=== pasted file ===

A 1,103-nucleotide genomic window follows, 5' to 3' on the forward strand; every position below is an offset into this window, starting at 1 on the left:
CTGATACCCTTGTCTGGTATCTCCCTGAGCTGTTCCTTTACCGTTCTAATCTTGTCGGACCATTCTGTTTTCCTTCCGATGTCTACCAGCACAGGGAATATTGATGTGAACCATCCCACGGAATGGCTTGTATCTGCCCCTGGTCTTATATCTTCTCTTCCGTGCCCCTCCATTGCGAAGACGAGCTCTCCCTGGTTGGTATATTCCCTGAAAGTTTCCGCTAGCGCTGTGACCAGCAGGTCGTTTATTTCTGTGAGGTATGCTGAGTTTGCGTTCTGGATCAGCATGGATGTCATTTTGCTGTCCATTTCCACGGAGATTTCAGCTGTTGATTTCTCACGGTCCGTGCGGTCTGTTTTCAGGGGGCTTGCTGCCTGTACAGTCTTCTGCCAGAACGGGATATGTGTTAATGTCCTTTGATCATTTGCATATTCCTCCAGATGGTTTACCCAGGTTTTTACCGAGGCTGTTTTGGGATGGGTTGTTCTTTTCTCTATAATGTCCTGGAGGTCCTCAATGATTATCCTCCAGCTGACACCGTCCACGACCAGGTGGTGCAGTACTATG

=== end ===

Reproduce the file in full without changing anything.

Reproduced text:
A 1,103-nucleotide genomic window follows, 5' to 3' on the forward strand; every position below is an offset into this window, starting at 1 on the left:
CTGATACCCTTGTCTGGTATCTCCCTGAGCTGTTCCTTTACCGTTCTAATCTTGTCGGACCATTCTGTTTTCCTTCCGATGTCTACCAGCACAGGGAATATTGATGTGAACCATCCCACGGAATGGCTTGTATCTGCCCCTGGTCTTATATCTTCTCTTCCGTGCCCCTCCATTGCGAAGACGAGCTCTCCCTGGTTGGTATATTCCCTGAAAGTTTCCGCTAGCGCTGTGACCAGCAGGTCGTTTATTTCTGTGAGGTATGCTGAGTTTGCGTTCTGGATCAGCATGGATGTCATTTTGCTGTCCATTTCCACGGAGATTTCAGCTGTTGATTTCTCACGGTCCGTGCGGTCTGTTTTCAGGGGGCTTGCTGCCTGTACAGTCTTCTGCCAGAACGGGATATGTGTTAATGTCCTTTGATCATTTGCATATTCCTCCAGATGGTTTACCCAGGTTTTTACCGAGGCTGTTTTGGGATGGGTTGTTCTTTTCTCTATAATGTCCTGGAGGTCCTCAATGATTATCCTCCAGCTGACACCGTCCACGACCAGGTGGTGCAGTACTATG